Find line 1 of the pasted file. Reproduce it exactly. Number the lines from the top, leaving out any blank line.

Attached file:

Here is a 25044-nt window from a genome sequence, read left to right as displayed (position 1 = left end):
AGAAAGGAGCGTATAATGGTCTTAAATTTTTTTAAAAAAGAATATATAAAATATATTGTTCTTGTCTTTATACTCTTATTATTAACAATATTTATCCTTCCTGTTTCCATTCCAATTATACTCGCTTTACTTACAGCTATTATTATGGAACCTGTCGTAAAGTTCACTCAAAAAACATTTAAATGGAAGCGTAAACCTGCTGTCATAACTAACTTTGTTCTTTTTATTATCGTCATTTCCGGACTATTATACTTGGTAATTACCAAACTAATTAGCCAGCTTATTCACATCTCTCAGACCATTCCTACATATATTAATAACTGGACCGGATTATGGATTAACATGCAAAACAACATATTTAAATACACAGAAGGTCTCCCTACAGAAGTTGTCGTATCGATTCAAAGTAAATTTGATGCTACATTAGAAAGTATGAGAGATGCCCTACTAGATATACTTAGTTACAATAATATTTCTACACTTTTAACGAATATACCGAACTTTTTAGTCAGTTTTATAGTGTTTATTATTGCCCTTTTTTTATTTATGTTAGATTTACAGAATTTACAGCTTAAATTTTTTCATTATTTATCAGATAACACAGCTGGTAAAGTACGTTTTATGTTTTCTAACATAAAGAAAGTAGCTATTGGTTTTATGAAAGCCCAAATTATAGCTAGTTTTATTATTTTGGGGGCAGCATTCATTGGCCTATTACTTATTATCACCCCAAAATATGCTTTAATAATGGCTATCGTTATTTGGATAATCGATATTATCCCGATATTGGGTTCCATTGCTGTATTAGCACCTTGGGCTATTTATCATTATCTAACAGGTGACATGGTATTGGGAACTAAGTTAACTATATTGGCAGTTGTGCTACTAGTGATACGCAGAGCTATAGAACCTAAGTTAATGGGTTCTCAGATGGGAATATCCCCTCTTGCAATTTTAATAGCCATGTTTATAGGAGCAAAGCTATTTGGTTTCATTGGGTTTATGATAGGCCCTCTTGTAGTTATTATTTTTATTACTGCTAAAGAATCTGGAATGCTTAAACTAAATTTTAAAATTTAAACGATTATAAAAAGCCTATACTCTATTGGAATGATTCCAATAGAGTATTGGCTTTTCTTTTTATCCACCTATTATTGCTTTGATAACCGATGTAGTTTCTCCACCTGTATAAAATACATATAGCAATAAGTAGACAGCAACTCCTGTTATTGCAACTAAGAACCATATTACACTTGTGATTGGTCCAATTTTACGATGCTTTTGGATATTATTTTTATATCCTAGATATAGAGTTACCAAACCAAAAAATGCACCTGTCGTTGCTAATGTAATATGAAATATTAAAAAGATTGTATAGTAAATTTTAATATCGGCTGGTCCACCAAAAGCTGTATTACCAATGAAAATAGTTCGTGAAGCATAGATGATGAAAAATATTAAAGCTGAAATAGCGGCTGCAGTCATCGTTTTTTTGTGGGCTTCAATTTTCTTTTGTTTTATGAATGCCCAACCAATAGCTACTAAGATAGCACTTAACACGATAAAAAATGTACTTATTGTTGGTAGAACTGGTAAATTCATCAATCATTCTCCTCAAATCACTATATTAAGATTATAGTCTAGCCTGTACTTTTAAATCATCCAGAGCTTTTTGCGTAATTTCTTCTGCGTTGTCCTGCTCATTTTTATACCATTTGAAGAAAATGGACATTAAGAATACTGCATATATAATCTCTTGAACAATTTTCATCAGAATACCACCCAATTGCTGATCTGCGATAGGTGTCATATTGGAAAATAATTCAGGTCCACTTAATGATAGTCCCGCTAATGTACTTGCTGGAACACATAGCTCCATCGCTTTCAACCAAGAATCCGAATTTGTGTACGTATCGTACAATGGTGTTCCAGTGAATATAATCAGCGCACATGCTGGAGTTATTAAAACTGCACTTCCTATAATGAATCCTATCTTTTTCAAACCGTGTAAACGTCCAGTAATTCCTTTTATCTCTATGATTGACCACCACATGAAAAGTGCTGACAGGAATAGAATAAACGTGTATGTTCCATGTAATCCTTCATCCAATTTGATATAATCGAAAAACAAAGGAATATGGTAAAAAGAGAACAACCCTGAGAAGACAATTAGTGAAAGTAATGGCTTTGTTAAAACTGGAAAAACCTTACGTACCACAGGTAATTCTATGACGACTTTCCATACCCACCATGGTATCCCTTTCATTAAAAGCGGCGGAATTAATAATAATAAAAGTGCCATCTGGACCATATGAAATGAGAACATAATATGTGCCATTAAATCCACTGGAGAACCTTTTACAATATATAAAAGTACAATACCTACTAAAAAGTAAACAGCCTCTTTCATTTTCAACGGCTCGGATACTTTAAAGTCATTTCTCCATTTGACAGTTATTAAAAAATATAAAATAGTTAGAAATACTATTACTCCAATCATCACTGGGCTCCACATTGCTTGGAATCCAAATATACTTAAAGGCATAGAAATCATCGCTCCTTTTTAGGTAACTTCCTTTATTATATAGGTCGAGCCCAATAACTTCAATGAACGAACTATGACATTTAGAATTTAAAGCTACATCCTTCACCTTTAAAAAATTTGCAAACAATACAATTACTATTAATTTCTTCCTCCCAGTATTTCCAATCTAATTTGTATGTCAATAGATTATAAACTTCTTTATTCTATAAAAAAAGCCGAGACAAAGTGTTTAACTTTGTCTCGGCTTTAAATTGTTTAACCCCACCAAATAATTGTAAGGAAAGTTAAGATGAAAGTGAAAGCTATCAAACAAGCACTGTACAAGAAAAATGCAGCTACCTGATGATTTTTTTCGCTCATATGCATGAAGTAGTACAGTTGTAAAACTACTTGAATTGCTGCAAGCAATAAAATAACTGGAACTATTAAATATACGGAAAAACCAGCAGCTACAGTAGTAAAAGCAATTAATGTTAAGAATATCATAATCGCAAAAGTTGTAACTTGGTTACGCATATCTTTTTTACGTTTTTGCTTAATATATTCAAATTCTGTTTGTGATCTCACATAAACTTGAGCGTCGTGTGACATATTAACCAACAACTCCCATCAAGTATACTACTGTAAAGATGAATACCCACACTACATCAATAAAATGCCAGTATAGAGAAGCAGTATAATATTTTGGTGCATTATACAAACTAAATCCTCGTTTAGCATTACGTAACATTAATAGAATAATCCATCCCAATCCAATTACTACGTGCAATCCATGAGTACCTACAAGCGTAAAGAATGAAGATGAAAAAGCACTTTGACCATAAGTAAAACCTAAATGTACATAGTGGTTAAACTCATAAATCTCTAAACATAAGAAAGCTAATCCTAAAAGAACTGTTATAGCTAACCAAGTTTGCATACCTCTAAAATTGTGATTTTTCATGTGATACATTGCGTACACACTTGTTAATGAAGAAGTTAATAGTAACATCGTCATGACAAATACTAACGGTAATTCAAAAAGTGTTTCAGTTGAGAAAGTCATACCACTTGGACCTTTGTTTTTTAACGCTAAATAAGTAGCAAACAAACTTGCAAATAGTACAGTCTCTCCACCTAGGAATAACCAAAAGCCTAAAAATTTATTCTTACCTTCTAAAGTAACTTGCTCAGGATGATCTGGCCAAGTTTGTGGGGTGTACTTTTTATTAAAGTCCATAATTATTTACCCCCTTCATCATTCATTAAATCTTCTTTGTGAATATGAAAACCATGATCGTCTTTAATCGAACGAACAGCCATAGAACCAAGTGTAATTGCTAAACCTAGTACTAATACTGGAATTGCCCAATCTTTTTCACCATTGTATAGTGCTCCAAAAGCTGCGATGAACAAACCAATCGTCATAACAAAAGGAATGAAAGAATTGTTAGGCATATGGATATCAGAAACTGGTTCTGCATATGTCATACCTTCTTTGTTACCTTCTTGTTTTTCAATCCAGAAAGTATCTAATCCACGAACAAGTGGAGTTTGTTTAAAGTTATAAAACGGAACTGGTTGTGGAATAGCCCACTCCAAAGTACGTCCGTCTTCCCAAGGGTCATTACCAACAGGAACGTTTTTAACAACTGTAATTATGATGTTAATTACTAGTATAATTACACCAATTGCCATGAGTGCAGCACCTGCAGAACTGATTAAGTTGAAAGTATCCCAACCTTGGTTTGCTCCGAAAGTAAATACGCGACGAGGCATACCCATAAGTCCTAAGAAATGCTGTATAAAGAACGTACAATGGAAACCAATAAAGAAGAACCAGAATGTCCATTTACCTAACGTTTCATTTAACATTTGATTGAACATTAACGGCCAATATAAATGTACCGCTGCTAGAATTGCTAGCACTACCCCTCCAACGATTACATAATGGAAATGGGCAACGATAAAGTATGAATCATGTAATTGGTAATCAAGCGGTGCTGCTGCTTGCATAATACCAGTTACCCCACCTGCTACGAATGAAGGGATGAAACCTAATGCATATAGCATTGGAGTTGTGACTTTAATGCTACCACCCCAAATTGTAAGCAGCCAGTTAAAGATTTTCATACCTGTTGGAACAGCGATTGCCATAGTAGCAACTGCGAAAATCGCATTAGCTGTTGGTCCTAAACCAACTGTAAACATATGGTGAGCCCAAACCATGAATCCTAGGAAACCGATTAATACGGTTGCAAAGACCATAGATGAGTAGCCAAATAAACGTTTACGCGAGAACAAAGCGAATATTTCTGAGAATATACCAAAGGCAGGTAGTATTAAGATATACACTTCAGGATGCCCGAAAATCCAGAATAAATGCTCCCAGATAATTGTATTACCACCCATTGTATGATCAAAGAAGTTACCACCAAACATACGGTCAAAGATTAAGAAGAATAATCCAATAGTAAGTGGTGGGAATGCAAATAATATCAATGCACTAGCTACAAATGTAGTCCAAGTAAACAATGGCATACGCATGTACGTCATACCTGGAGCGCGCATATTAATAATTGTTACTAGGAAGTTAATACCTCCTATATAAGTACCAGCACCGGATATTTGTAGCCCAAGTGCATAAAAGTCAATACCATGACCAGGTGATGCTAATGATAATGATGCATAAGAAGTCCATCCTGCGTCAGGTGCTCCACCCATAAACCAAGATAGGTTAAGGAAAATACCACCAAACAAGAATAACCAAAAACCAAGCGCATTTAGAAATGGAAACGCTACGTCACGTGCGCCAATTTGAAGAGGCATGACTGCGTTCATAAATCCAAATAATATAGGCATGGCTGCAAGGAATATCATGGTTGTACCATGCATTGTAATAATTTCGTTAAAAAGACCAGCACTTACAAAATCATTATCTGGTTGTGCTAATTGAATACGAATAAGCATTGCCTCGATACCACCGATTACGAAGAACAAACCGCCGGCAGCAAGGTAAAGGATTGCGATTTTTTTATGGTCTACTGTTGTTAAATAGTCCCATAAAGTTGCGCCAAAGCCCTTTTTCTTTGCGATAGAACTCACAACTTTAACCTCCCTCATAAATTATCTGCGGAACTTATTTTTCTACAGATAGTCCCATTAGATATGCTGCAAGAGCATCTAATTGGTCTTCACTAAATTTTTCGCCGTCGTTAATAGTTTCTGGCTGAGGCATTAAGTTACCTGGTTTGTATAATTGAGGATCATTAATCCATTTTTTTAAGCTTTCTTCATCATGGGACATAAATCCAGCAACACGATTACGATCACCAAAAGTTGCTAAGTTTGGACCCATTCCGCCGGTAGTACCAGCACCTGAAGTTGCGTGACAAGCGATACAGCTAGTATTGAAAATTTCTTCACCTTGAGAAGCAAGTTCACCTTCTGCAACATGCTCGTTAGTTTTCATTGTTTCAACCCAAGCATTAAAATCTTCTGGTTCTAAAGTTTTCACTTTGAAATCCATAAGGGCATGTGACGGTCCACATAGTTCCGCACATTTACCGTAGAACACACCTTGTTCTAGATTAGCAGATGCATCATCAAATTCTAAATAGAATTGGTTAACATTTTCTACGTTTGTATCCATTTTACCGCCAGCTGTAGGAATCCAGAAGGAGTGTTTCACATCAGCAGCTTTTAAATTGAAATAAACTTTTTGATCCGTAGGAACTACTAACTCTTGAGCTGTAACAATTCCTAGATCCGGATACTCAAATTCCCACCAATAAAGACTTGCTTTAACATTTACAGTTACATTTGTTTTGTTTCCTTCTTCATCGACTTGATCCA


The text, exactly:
Here is a 25044-nt window from a genome sequence, read left to right as displayed (position 1 = left end):